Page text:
NEWS (3/20/20): Georgia — Crusading civil rights and death-penalty defense lawyer Millard Farmer (pictured, left, in 1980), age 85, has died. Farmer, a relentless fighter against racism and discrimination, developed a controversial style of litigation he called “conflictioneering,” in which he took direct aim at judges, prosecutors, and law enforcement officials whose bigotry he believed was promoting or protecting unjust application of the criminal laws.

Farmer’s successes included the case of the “Dawson Five,” five young black men and teens charged with murdering a white customer in a Dawson, Georgia convenience store in 1976. Prosecutors dropped all charges after Farmer presented evidence of systemic abuses against the black community by Terrell County police and convinced a local judge that police in “Terrible Terrell” had coerced a false confession by holding a gun to the head of one of the defendants.

The legendary New York Times reporter Tom Wicker described the sound of Farmer’s Southern drawl as that of “a bullfrog with laryngitis,” a label Farmer and his supporters affectionately embraced. He was regarded as a mentor to a generation of capital defense lawyers who entered the field in the 1980s.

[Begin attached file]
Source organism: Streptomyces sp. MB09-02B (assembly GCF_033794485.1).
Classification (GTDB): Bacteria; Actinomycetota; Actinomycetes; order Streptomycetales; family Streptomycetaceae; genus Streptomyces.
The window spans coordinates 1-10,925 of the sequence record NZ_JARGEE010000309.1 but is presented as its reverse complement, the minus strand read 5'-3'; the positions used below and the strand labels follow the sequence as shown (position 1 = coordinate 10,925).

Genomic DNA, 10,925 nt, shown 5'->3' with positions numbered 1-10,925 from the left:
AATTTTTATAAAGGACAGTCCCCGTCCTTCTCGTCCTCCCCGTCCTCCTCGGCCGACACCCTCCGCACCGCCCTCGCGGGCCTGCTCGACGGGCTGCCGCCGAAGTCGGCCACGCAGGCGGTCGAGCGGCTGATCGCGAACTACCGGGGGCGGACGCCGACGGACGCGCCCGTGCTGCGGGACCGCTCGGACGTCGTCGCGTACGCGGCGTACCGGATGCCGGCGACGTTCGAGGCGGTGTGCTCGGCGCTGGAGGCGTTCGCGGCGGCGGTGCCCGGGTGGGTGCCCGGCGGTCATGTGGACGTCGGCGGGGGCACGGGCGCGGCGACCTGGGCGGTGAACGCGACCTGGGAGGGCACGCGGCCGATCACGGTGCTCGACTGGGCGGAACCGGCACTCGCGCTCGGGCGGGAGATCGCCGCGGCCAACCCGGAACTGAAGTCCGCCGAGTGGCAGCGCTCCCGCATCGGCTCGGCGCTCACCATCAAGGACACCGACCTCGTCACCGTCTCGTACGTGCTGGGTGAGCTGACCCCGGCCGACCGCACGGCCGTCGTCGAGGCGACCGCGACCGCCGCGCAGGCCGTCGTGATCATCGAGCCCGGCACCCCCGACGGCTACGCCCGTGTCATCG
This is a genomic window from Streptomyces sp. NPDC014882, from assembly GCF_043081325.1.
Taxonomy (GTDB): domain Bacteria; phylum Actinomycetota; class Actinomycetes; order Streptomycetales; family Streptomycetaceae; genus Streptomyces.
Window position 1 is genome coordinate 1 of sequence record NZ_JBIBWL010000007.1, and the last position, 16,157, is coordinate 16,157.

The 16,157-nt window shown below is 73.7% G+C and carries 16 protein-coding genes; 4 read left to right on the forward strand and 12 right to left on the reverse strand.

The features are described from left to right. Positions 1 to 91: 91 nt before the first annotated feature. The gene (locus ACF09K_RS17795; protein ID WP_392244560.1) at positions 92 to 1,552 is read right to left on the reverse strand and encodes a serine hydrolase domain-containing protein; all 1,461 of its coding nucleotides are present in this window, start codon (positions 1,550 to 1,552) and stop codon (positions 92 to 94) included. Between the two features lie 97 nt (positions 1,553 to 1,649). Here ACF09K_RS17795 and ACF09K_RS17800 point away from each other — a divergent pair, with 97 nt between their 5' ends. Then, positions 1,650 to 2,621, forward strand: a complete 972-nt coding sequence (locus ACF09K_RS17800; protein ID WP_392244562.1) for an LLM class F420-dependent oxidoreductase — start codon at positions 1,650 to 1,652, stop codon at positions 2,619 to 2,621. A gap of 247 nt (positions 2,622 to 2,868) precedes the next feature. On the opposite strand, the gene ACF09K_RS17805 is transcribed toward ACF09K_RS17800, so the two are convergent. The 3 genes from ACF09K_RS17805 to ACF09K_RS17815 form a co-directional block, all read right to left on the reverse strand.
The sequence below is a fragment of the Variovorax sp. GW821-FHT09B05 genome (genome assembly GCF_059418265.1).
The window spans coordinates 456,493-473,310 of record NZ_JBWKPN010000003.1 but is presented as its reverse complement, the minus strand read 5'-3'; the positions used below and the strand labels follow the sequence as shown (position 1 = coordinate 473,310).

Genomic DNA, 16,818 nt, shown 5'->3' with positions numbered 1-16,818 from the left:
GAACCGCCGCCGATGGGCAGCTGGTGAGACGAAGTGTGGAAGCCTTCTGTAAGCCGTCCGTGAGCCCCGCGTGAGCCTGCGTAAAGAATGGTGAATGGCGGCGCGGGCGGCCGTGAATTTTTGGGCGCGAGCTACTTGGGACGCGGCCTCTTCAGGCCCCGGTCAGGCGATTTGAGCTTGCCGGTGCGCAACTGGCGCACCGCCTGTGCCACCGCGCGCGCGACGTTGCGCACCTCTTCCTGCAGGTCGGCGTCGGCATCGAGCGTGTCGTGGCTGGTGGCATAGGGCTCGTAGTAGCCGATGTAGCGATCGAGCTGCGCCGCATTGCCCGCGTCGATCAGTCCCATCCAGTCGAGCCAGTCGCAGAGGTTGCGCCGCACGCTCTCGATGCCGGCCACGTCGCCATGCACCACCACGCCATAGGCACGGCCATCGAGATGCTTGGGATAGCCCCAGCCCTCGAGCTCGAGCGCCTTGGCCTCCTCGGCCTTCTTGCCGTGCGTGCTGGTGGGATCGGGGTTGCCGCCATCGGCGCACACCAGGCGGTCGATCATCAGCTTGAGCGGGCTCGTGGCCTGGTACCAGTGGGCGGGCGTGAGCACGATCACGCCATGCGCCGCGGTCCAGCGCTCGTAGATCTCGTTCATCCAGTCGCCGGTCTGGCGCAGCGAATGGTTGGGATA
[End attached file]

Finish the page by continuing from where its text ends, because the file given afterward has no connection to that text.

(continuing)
Towards the end of his career, the combative Farmer ran afoul of the legal establishment one time too many. He was disbarred in November 2019 for what the Atlanta Journal-Constitution described as “scorched-earth litigation” in a divorce and child custody case.


Library Exhibits, Millard Farmer: Crusader, Georgia State University Library; Library Exhibits, The Dawson Five: Crime, Race Relations in Georgia, and the Specter of Jim Crow, Georgia State University Library; Millard C. Farmer oral his­to­ry inter­view, Digital Library of Georgia, July 13, 2012; Tom Wicker, Still Terrible Terrell’, New York Times, August 14, 1977; Frederick Allen, Dawson Five’ Case: A Town on Trial, August 7, 1977; Bill Rankin, Noted Atlanta civ­il rights lawyer dis­barred for ethics vio­la­tions, Atlanta Journal-Constitution, November 4, 2019. Photo cred­it: Atlanta-Journal Constitution, February 71980.